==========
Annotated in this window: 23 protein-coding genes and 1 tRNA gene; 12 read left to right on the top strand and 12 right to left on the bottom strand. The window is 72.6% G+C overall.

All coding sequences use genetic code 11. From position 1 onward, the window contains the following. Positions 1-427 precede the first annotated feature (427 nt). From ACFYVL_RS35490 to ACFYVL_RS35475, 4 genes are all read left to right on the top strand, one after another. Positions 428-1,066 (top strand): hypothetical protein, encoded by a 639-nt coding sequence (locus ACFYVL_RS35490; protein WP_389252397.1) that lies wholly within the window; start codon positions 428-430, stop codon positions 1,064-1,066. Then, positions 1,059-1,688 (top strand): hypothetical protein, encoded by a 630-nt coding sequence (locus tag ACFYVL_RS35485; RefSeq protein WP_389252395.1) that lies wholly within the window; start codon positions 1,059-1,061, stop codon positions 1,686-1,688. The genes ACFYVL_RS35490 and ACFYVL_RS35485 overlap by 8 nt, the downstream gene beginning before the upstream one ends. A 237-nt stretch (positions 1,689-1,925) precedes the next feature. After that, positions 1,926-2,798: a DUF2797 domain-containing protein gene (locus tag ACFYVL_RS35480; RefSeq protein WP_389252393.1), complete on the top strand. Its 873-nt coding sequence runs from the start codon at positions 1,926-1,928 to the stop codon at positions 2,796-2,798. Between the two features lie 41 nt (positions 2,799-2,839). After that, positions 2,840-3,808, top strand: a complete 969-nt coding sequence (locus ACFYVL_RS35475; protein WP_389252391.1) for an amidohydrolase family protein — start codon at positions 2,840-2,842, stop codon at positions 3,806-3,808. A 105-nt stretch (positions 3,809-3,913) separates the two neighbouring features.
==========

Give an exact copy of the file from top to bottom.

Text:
Annotated in this window: 23 protein-coding genes and 1 tRNA gene; 12 read left to right on the top strand and 12 right to left on the bottom strand. The window is 72.6% G+C overall.

All coding sequences use genetic code 11. From position 1 onward, the window contains the following. Positions 1-427 precede the first annotated feature (427 nt). From ACFYVL_RS35490 to ACFYVL_RS35475, 4 genes are all read left to right on the top strand, one after another. Positions 428-1,066 (top strand): hypothetical protein, encoded by a 639-nt coding sequence (locus ACFYVL_RS35490; protein WP_389252397.1) that lies wholly within the window; start codon positions 428-430, stop codon positions 1,064-1,066. Then, positions 1,059-1,688 (top strand): hypothetical protein, encoded by a 630-nt coding sequence (locus tag ACFYVL_RS35485; RefSeq protein WP_389252395.1) that lies wholly within the window; start codon positions 1,059-1,061, stop codon positions 1,686-1,688. The genes ACFYVL_RS35490 and ACFYVL_RS35485 overlap by 8 nt, the downstream gene beginning before the upstream one ends. A 237-nt stretch (positions 1,689-1,925) precedes the next feature. After that, positions 1,926-2,798: a DUF2797 domain-containing protein gene (locus tag ACFYVL_RS35480; RefSeq protein WP_389252393.1), complete on the top strand. Its 873-nt coding sequence runs from the start codon at positions 1,926-1,928 to the stop codon at positions 2,796-2,798. Between the two features lie 41 nt (positions 2,799-2,839). After that, positions 2,840-3,808, top strand: a complete 969-nt coding sequence (locus ACFYVL_RS35475; protein WP_389252391.1) for an amidohydrolase family protein — start codon at positions 2,840-2,842, stop codon at positions 3,806-3,808. A 105-nt stretch (positions 3,809-3,913) separates the two neighbouring features.